By Margarita Nahapetyan
It has been known for a long time that men and women can be good friends. But now, a new research claims that no matter what some may think, romantic feelings and attraction will always get in the way of the platonic relationship between male and female friends.
The investigators from the University of Wisconsin-Eau Claire decided to analyze the platonic, opposite-gender friendship relationships in order to find out whether people could just stay friends without ever wanting or expecting anything more from the relationship. For that, they involved more than 400 heterosexual individuals with the ages between 18 and 52 years in two separate experiments.
In the first trial, researchers placed 88 opposite-gender pairs of friends into different rooms, separately and anonymously, and asked them a series of questions regarding attraction towards their companion, desire to ask a friend on a romantic date, and perception of whether their friend was interested in them romantically. The results revealed that:
male participants showed more attraction or romantic feelings towards their female friends than women did towards their male companions;
men overestimated their female friend`s romantic feelings towards them while women underestimated these feelings;
men had a stronger desire to go on a date with their female friend than did women.
In the following experiment, researchers analyzed to what extent people valued their platonic friendships even if they suspected that there was some sort of attraction involved. The participants were divided into two test groups: "emerging adults," aged between 18 and 23 years, and "young and middle-aged adults," aged between 27 and 52 years. All the subjects had to spontaneously name the benefits and costs of their friendship with a member of the opposite gender, and also rate how satisfied they were with their current romantic partnership. Researchers found that, among all the participants, younger or older, people named more benefits than costs:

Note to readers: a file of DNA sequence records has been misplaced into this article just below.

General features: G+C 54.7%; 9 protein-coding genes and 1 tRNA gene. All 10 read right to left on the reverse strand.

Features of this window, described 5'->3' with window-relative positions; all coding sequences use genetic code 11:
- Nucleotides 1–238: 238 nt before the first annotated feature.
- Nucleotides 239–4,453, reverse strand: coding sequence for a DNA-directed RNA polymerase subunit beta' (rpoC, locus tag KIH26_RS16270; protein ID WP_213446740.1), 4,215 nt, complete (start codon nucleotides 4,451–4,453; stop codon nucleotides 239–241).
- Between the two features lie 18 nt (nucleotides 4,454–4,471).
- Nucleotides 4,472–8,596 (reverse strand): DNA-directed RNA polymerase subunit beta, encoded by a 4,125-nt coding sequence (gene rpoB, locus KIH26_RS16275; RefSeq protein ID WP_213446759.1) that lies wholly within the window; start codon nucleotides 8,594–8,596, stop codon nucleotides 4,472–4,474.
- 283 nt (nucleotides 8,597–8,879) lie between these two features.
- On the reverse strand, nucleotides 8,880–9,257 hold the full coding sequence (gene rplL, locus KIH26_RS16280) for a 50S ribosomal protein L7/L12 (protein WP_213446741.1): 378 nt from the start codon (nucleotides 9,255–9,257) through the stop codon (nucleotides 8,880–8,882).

attraction was listed as a complication (or a cost) five times more frequently than as a benefit;
both men and women who had serious relationships were no more likely to name attraction as a cost;
in every group age, except for men from "emerging adults" group, the more attraction a person experienced towards his/her friend, the less was their satisfaction with their romantic partner.
April Bleske-Rechek, associate professor of psychology and the study's principal author, said that based on all the data researchers could obtain on the majority of opposite-gender friendships, there was at least a low level of attraction involved. And in case that the affection was experienced more by one person than the other, it was most probably a man. Bleske-Rechek believes that due to the fact that platonic inter-gender relationships are a relatively novel concept in the history of human evolution, men are still controlled and motivated by their hard-wired mating instincts.
The details of this research are published in the Journal of Social and Personal Relationships.